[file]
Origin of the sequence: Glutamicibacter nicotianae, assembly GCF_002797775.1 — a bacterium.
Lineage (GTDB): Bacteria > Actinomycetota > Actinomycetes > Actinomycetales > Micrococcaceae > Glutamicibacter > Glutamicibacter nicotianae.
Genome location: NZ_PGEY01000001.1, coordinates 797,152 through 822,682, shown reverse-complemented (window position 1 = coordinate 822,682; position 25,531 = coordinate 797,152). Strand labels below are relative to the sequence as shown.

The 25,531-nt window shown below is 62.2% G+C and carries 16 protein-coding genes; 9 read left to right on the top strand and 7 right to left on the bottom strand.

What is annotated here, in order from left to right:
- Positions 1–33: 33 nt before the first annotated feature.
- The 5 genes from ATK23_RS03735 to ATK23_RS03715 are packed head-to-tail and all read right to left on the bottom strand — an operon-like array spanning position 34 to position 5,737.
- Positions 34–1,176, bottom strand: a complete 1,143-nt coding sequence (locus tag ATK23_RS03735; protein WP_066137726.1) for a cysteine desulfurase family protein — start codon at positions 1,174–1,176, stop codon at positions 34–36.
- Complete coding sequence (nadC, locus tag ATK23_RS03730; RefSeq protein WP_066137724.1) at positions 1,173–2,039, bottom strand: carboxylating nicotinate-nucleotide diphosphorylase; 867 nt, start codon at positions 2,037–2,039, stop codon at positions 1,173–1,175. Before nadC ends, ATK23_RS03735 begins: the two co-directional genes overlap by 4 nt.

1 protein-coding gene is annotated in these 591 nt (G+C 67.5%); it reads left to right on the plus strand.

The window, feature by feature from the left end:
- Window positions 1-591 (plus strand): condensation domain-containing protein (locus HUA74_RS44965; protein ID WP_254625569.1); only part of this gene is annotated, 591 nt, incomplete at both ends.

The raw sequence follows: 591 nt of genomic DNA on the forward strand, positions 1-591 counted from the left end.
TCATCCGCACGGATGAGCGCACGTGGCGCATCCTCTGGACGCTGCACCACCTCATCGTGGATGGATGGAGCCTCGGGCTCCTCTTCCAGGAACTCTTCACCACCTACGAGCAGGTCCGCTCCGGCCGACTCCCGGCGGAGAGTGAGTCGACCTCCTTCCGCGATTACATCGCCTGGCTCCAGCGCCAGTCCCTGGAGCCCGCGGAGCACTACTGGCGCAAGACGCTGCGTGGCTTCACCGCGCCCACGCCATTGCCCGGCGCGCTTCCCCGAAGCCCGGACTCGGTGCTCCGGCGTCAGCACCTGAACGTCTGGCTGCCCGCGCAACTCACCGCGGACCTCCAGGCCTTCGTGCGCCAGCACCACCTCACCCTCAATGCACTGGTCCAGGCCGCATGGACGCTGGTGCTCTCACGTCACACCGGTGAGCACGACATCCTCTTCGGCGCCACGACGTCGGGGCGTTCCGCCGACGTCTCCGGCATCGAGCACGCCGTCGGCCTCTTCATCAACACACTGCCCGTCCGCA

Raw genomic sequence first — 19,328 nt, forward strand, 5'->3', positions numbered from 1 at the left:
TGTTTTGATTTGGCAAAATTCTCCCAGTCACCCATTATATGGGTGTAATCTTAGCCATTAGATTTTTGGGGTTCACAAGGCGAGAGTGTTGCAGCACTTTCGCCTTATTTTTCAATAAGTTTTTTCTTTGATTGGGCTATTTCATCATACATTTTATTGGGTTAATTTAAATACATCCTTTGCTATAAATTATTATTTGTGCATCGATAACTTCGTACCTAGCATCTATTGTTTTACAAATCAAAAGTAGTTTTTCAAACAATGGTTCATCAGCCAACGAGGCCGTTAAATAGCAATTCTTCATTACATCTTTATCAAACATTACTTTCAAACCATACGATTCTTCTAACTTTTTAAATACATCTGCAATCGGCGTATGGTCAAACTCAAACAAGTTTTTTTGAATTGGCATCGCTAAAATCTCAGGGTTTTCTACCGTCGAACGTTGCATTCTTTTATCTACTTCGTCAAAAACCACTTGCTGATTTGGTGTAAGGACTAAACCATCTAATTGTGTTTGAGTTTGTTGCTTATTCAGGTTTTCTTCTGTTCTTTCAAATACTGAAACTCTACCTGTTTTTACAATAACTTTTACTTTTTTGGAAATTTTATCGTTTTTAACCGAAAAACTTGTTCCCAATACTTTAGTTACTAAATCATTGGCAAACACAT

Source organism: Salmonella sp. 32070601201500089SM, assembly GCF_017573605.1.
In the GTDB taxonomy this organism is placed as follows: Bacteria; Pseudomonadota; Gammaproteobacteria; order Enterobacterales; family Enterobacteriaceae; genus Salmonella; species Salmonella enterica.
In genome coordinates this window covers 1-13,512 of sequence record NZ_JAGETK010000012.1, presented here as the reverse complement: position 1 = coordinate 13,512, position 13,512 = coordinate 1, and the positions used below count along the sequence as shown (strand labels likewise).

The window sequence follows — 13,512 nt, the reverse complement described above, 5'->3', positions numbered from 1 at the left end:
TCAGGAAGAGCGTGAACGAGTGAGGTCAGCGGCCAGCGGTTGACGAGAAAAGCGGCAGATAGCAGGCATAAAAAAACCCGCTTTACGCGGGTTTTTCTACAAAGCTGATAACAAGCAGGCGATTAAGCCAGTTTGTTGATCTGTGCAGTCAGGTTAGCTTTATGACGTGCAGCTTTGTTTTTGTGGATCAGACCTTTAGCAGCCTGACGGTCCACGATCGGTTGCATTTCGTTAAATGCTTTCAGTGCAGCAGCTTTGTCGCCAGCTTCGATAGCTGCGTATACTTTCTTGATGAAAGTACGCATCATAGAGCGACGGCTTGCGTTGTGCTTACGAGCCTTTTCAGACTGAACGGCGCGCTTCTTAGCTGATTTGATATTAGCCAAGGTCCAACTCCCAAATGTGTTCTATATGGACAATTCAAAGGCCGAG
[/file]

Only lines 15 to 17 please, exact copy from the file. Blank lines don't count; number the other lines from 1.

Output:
Raw genomic sequence first — 19,328 nt, forward strand, 5'->3', positions numbered from 1 at the left:
TGTTTTGATTTGGCAAAATTCTCCCAGTCACCCATTATATGGGTGTAATCTTAGCCATTAGATTTTTGGGGTTCACAAGGCGAGAGTGTTGCAGCACTTTCGCCTTATTTTTCAATAAGTTTTTTCTTTGATTGGGCTATTTCATCATACATTTTATTGGGTTAATTTAAATACATCCTTTGCTATAAATTATTATTTGTGCATCGATAACTTCGTACCTAGCATCTATTGTTTTACAAATCAAAAGTAGTTTTTCAAACAATGGTTCATCAGCCAACGAGGCCGTTAAATAGCAATTCTTCATTACATCTTTATCAAACATTACTTTCAAACCATACGATTCTTCTAACTTTTTAAATACATCTGCAATCGGCGTATGGTCAAACTCAAACAAGTTTTTTTGAATTGGCATCGCTAAAATCTCAGGGTTTTCTACCGTCGAACGTTGCATTCTTTTATCTACTTCGTCAAAAACCACTTGCTGATTTGGTGTAAGGACTAAACCATCTAATTGTGTTTGAGTTTGTTGCTTATTCAGGTTTTCTTCTGTTCTTTCAAATACTGAAACTCTACCTGTTTTTACAATAACTTTTACTTTTTTGGAAATTTTATCGTTTTTAACCGAAAAACTTGTTCCCAATACTTTAGTTACTAAATCATTGGCAAACACAT

Source organism: Salmonella sp. 32070601201500089SM, assembly GCF_017573605.1.